Creating Interfaces with Bulma

By Jeremy Thomas , Oleksii Potiekhin , Mikko Lauhakari and 2 more
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    1. Introduction
About this book

Bulma is a lightweight configurable CSS framework that handles all the hard work of Flexbox for you. Bulma makes creating web interfaces an easy and interesting job.

This book begins with an overview of the basics of Bulma ﹘ its terms and its concepts. Then, while designing a login page for your application, you’ll learn how to use the various tools provided by Bulma to create HTML forms and control their layout and flow. In the later chapters, you’ll design an admin area for your application, thus learning to use Bulma’s navigation and menu components. You will also add the components to your user interface for common things such as boxes, lists, and media groups, and then create pagination. As you progress through the book, you’ll create and layout some other components for your interface, including tables, design dropdown lists, and finally to integrate your web application with JavaScript.

By the end of this book, you’ll be able to use the features of Bulma to your advantage and build web interfaces quickly and easily.

Publication date:
November 2019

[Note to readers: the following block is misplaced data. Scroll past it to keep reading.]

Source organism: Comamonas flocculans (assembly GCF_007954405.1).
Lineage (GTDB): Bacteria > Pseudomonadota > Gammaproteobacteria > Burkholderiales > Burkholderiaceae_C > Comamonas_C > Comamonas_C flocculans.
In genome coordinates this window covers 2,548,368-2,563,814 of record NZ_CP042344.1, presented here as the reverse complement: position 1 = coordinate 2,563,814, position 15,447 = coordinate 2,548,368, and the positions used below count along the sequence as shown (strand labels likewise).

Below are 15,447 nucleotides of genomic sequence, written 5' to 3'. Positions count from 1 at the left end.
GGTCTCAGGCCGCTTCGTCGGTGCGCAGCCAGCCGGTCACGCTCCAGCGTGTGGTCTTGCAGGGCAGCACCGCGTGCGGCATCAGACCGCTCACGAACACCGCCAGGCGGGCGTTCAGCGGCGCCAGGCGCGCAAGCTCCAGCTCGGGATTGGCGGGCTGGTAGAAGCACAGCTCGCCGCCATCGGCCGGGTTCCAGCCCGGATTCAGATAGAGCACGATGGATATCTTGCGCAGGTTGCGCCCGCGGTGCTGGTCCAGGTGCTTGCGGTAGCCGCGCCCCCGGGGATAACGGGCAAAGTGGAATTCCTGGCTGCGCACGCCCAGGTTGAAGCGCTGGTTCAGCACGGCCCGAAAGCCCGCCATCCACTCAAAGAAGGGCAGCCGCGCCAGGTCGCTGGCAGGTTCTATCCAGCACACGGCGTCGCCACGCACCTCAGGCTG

Chapter 1. Introduction

There are few reasons why Bulma is different than other CSS frameworks:

  • modern: All of Bulma is based on CSS Flexbox
  • 100% responsive: Bulma is designed to be both mobile and desktop friendly
  • easy to learn: Most users get started within minutes
  • simple syntax: Bulma makes sure to use the minimal HTML required, so your code is easy to read and write
  • customizable: With over 300 SASS variables, you can apply your own branding to Bulma
  • no JavaScript: Because Bulma is CSS-only, it integrates gracefully with any JS framework (Angular, VueJS, React, Ember, or just plain Vanilla JavaScript)

Simple columns system

Bulma is mostly famous for its straightforward columns architecture:

<div class="columns">
  <div class="column">
    <!-- First column -->
  <div class="column">
    <!-- Second column -->

That’s it! It only takes two classes (columns for the container, column for the child items) to have a set of responsive columns. You don’t have to specify any dimensions: both columns will each take 50% of the width automatically.

If you want a third column, just add another column:

<div class="columns">
  <div class="column">
    <!-- First column -->
  <div class="column">
    <!-- Second column -->
  <div class="column">
    <!-- Third column -->

Each column will now take up 33% of the width. No additional change is required! Continue this and put as many columns in as your want. Bulma will automatically adjust the size.